Branded TADA vehicles outside headquarters in Singapore. Photo courtesy of MLV.
HCM City is the third Southeast Asian market that the firm is entering after Singapore and Cambodia.
Instead of billing commissions from drivers like other major players Grab and Go-Viet, the app aims to profit off advertising as well as fees from B2B (business to business) partners that participate in their ecosystem.
This ecosystem will operate on blockchain technology to store records such as payments and vehicle maintenance, and will engage transport-related companies such as traditional taxis, insurance, repair services, and car dealers.
Kay Woo, the South Korean founder of MLV, said that among its current partners are Lotte Rental, a rental company of cars and equipment belonging to South Korean conglomerate Lotte Group, local insurance provider PTI and local taxi firm Vinataxi.
The app will also not offer promotions like its rivals.
"They throw promotions everyday but this won’t last forever, and prices will eventually go up. We focus on stability, and without commission our prices will be lower."
The MLV founder revealed that over 2,000 drivers had signed up with the company. After HCMC, the firm plans to expand the app to Hanoi and Da Nang.
TADA plans to get 25,000 drivers to register this year but has no plans to join the motorcycle segment in the near future.
Currently, MVL is registered as a technology company in Vietnam. Operations manager Peter Nguyen explained that because it does not charge drivers, it is only a technological solution. However, the company is willing to comply with transport tax and regulatory guidelines should they apply, he said.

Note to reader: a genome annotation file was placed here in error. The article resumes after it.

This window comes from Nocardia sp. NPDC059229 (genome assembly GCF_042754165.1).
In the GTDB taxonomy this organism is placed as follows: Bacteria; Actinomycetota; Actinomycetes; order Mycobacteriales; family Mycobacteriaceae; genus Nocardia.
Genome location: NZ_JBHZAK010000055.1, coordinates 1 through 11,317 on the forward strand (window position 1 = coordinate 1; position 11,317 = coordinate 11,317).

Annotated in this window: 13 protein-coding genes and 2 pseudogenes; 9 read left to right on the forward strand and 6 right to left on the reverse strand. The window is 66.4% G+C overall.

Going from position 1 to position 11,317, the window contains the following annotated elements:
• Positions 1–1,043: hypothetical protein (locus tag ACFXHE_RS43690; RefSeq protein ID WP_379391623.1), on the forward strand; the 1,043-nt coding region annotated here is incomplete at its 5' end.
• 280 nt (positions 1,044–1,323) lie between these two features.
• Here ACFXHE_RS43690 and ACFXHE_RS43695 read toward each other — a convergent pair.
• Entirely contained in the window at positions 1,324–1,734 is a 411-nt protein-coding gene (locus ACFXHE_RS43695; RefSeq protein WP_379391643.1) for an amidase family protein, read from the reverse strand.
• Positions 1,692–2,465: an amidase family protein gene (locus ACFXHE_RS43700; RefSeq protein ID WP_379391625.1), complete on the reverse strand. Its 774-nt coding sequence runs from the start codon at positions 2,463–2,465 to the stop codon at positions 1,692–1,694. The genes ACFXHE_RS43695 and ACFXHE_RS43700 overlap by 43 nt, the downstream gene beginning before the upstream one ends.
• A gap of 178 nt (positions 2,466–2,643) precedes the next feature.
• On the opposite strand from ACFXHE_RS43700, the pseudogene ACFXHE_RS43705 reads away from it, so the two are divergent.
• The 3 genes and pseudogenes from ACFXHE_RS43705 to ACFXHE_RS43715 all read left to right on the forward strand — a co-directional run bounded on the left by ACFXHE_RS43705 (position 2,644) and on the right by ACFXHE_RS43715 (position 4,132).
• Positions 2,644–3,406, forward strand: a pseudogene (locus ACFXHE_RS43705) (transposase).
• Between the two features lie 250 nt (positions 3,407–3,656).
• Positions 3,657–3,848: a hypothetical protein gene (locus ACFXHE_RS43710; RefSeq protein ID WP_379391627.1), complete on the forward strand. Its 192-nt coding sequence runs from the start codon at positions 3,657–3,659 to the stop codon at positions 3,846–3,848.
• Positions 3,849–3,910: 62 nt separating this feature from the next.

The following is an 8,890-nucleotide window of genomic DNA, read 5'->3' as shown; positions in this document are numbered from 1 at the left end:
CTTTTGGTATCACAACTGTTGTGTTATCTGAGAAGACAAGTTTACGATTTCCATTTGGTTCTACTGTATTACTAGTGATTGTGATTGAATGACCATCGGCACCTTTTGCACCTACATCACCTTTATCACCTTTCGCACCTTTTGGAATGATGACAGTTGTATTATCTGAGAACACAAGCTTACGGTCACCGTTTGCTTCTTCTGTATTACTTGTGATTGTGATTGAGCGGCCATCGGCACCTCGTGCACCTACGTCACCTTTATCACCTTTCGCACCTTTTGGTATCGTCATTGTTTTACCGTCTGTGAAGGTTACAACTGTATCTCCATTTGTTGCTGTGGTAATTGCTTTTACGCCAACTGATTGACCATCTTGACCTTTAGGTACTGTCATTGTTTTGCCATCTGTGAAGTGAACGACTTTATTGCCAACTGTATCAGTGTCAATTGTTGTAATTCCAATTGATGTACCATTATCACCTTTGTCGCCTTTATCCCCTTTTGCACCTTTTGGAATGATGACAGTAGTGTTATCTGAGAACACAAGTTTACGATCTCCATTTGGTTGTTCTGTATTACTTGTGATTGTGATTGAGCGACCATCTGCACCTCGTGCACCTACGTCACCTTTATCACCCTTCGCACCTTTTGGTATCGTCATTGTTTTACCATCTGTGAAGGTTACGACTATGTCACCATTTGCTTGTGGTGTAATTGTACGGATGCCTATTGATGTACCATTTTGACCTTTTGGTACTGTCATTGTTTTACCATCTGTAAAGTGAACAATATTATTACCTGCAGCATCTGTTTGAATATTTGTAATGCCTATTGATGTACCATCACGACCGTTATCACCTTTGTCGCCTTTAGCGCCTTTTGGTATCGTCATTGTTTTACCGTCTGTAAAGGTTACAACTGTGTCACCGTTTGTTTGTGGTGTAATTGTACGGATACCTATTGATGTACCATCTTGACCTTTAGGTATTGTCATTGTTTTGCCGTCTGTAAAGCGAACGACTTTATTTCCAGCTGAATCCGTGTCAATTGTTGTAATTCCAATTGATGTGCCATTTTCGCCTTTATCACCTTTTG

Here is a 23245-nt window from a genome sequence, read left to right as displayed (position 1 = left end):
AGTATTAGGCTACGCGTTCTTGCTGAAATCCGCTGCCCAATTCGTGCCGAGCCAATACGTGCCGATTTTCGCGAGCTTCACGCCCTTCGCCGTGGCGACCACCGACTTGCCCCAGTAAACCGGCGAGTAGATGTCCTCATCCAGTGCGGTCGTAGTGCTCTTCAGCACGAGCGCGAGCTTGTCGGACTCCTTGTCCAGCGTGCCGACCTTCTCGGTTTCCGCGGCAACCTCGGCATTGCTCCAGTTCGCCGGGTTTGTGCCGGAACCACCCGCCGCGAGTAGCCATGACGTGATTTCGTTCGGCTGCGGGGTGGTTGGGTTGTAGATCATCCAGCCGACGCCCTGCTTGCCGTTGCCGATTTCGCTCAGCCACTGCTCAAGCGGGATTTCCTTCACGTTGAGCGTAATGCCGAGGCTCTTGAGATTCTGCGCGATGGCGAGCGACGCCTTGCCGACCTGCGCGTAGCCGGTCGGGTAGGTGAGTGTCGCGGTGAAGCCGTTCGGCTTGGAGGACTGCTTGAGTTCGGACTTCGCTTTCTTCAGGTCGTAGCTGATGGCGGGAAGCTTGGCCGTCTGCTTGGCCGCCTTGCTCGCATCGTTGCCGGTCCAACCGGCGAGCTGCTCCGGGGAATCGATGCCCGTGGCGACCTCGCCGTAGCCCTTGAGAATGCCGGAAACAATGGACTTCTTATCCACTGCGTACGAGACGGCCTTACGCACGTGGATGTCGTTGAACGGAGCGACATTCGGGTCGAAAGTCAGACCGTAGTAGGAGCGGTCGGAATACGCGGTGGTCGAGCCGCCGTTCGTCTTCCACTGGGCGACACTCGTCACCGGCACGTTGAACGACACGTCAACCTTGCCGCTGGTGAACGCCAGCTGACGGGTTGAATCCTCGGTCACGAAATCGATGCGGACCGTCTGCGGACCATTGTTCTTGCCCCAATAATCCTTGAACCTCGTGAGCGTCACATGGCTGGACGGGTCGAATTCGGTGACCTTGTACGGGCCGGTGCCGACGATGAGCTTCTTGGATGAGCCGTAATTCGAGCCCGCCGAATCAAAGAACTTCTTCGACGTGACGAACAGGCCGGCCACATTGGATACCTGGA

TADA, which means "let's ride" in South Korean, opened in Cambodia just last month, and in Singapore in July 2018.
MVL Technology Co., Ltd, formerly known as MVL Foundation Pte. Ltd, was founded in March 2018 in Singapore by Kay Woo.
It aims to connect different sectors in the car industry.
TADA has over 25,000 registered drivers and made more than 970,000 trips in the last 6 months.
Vietnam’s ride-hailing market has seen new entrants after Uber’s departure early this year, including Vietnamese firm FastGo, GoViet - a subsidiary of Indonesia’s Go-Jek, Aber, Be Group, and the latest, TADA.
Grab, which counts Chinese ride-hailing firm Didi Chuxing and Japan’s SoftBank Group Corp among its backers, had 175,000 drivers and bikers in Vietnam as of last September and is the most prominent player in Vietnam after it pushed out Uber, according to Reuters.
Rival GoJek entered Vietnam last August, eyeing to grab a share of the fast-growing market. Vietnam has 95 million people, most of whom use smartphones.
A number of local taxi companies in Vietnam have come together to compete against ride-hailing firms, Grab has been in a legal battle for more than a year with local taxi firm Vinasun Corp.